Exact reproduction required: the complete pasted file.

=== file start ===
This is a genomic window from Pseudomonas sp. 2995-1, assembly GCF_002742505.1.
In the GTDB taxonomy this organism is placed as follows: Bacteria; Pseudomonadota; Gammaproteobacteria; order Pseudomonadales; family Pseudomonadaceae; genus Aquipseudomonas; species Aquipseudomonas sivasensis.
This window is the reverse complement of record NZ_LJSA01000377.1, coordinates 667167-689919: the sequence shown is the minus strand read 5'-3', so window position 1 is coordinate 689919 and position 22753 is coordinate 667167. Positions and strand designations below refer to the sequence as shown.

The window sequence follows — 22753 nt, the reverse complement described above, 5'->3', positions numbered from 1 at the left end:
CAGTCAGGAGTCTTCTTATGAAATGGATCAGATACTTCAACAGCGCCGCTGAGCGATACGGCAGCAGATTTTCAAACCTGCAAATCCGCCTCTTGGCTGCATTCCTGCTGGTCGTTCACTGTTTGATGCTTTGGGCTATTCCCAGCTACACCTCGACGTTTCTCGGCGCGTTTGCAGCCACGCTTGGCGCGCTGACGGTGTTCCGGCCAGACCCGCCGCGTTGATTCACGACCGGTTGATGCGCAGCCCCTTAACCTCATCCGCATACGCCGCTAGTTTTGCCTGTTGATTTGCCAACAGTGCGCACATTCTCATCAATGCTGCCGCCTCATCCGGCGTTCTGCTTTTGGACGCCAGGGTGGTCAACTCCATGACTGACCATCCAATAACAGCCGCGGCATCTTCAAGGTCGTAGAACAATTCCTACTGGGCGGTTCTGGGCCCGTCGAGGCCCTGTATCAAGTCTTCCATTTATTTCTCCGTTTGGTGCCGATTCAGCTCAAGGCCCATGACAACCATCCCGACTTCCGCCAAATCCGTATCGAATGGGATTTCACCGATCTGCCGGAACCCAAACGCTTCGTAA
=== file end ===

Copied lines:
This is a genomic window from Pseudomonas sp. 2995-1, assembly GCF_002742505.1.
In the GTDB taxonomy this organism is placed as follows: Bacteria; Pseudomonadota; Gammaproteobacteria; order Pseudomonadales; family Pseudomonadaceae; genus Aquipseudomonas; species Aquipseudomonas sivasensis.
This window is the reverse complement of record NZ_LJSA01000377.1, coordinates 667167-689919: the sequence shown is the minus strand read 5'-3', so window position 1 is coordinate 689919 and position 22753 is coordinate 667167. Positions and strand designations below refer to the sequence as shown.

The window sequence follows — 22753 nt, the reverse complement described above, 5'->3', positions numbered from 1 at the left end:
CAGTCAGGAGTCTTCTTATGAAATGGATCAGATACTTCAACAGCGCCGCTGAGCGATACGGCAGCAGATTTTCAAACCTGCAAATCCGCCTCTTGGCTGCATTCCTGCTGGTCGTTCACTGTTTGATGCTTTGGGCTATTCCCAGCTACACCTCGACGTTTCTCGGCGCGTTTGCAGCCACGCTTGGCGCGCTGACGGTGTTCCGGCCAGACCCGCCGCGTTGATTCACGACCGGTTGATGCGCAGCCCCTTAACCTCATCCGCATACGCCGCTAGTTTTGCCTGTTGATTTGCCAACAGTGCGCACATTCTCATCAATGCTGCCGCCTCATCCGGCGTTCTGCTTTTGGACGCCAGGGTGGTCAACTCCATGACTGACCATCCAATAACAGCCGCGGCATCTTCAAGGTCGTAGAACAATTCCTACTGGGCGGTTCTGGGCCCGTCGAGGCCCTGTATCAAGTCTTCCATTTATTTCTCCGTTTGGTGCCGATTCAGCTCAAGGCCCATGACAACCATCCCGACTTCCGCCAAATCCGTATCGAATGGGATTTCACCGATCTGCCGGAACCCAAACGCTTCGTAA